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Accelerating Discovery Through Teamwork

Scientist, Dr. Marianne Koritzinsky, never shies away from a challenge. That’s why she chose to focus her research at Princess Margaret Cancer Centre on one of the deadliest and most insidious forms of cancer. “I became interested in pancreatic cancer specifically because it’s such a difficult disease to treat,” said Dr. Koritzinsky. “[My interest] is grounded in the dire need to understand this disease better, and to come up with new and better treatment strategies.” And she’s doing just that.

In May of 2021, Dr. Koritzinsky led a study that resulted in the discovery of a weakness in human pancreatic cells that can be used against the cells to kill them. Researchers showed that some pancreatic cancer cells are highly dependent or “addicted” to a specific protein. This addiction is vital for the cancer cell’s survival, thereby also making it a precise, potential target against the cancer.

The next step is to identify the “bullet”. “My team is working very closely with medical chemists and structural biologists to create a drug that would inactivate this specific protein,” said Dr. Koritzinsky. “This could lead to pancreatic cancer cell death without causing too many side effects in a patient.” If they’re successful in finding this drug, it could unlock a myriad of targeted treatment options for other forms of cancer. “We know that some ovarian cancers, head and neck cancers, breast cancers, glioblastoma brain cancers, and lung cancers are also addicted to this protein,” said Dr. Koritzinsky. “We absolutely have reason to think that [this drug] would be relevant for other disease sites.”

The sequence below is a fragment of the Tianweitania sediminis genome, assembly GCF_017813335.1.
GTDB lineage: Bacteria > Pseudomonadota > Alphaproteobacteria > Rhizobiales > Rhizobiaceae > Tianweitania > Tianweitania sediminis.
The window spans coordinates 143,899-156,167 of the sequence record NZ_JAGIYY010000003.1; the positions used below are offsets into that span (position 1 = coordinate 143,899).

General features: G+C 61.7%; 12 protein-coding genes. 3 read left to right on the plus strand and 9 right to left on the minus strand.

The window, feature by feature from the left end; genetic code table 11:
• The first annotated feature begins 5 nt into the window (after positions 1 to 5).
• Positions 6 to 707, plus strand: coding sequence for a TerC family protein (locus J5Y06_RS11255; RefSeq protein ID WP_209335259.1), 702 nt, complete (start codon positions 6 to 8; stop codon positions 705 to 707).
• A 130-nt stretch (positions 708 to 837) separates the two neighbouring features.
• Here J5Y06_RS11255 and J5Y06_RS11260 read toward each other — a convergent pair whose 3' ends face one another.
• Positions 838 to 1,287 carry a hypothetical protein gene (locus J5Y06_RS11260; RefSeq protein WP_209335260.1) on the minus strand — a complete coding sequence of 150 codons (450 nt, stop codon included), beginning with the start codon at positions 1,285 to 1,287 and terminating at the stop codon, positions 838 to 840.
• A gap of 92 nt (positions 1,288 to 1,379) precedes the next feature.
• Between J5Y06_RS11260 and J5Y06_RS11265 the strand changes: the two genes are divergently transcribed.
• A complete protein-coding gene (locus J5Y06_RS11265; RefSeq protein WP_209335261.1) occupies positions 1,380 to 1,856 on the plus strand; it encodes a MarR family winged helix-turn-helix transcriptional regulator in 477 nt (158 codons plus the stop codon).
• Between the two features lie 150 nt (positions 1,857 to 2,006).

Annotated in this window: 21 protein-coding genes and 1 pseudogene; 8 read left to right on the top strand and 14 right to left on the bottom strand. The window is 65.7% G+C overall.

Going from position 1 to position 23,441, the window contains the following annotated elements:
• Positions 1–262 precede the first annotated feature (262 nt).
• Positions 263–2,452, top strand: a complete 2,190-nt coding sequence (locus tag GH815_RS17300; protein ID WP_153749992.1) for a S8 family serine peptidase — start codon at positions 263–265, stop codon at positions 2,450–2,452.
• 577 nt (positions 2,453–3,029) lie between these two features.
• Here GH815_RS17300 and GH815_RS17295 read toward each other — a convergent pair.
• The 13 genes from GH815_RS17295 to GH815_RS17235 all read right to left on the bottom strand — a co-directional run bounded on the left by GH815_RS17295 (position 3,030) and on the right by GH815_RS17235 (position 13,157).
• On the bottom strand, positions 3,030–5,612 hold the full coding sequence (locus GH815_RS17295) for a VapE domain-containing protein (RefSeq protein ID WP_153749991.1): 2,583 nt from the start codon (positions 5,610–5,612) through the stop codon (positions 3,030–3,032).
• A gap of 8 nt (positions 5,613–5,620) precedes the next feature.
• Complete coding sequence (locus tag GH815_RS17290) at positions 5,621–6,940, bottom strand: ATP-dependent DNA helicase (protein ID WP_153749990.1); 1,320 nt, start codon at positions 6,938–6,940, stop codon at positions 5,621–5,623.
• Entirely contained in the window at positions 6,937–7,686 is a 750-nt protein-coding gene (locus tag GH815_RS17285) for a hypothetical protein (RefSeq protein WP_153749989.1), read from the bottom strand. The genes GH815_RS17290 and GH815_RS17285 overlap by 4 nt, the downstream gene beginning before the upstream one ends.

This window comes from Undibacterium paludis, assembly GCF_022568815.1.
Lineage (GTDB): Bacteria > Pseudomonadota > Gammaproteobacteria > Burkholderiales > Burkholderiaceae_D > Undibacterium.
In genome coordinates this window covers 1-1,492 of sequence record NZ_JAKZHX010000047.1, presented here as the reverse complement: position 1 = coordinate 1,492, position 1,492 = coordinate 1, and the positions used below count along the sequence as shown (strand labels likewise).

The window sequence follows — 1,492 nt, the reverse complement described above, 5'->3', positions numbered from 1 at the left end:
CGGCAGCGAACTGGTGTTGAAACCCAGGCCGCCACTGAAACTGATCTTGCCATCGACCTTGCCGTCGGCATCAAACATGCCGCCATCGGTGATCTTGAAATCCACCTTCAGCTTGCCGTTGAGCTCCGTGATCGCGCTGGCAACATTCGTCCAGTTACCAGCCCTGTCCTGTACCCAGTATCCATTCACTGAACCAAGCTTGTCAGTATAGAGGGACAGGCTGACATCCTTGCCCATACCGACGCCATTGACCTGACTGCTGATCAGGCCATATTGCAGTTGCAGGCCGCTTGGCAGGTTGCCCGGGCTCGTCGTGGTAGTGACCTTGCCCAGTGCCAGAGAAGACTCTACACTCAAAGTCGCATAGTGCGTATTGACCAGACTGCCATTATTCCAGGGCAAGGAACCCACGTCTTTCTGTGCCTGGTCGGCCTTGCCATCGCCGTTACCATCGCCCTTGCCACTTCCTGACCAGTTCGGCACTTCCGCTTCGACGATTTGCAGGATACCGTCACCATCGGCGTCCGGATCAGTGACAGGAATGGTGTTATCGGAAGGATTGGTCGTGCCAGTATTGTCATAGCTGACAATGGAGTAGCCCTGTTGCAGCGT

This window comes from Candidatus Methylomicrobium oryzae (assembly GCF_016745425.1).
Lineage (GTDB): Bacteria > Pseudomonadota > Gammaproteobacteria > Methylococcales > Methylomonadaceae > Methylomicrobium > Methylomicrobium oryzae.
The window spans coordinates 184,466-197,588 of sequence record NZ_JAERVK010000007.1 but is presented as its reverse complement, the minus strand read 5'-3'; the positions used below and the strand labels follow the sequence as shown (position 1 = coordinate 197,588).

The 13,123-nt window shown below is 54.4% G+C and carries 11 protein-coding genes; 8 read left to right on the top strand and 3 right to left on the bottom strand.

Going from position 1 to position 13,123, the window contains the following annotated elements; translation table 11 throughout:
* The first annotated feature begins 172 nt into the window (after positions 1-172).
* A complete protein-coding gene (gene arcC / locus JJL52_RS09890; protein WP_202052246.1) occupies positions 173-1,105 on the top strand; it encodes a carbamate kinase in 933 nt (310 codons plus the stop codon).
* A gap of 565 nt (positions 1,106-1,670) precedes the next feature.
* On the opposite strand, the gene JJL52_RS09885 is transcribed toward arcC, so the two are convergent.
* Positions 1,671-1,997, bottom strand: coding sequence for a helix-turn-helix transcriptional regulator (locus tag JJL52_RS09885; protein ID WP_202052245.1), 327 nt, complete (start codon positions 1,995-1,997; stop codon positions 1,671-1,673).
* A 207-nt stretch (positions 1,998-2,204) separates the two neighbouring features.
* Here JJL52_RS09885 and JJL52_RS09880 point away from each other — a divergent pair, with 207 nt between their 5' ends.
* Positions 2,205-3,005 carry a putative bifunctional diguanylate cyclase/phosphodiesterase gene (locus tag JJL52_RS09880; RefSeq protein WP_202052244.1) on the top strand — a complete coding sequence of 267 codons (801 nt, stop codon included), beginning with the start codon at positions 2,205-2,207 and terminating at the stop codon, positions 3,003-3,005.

Revolutionary advancements in targeted cancer therapies like Dr. Koritzinsky’s are a team effort. “People [at The Princess Margaret] are extremely supportive of one another,” she said. “Everybody’s excited to collaborate, everybody wants to accelerate discovery…and that is extremely powerful in moving us forward as a research community.”

“[Cancer] is an incredibly meaningful problem that we’re working on, and a meaningful challenge,” said Dr. Koritzinsky. “None of it would be possible without the support of The Princess Margaret and the Home Lottery.”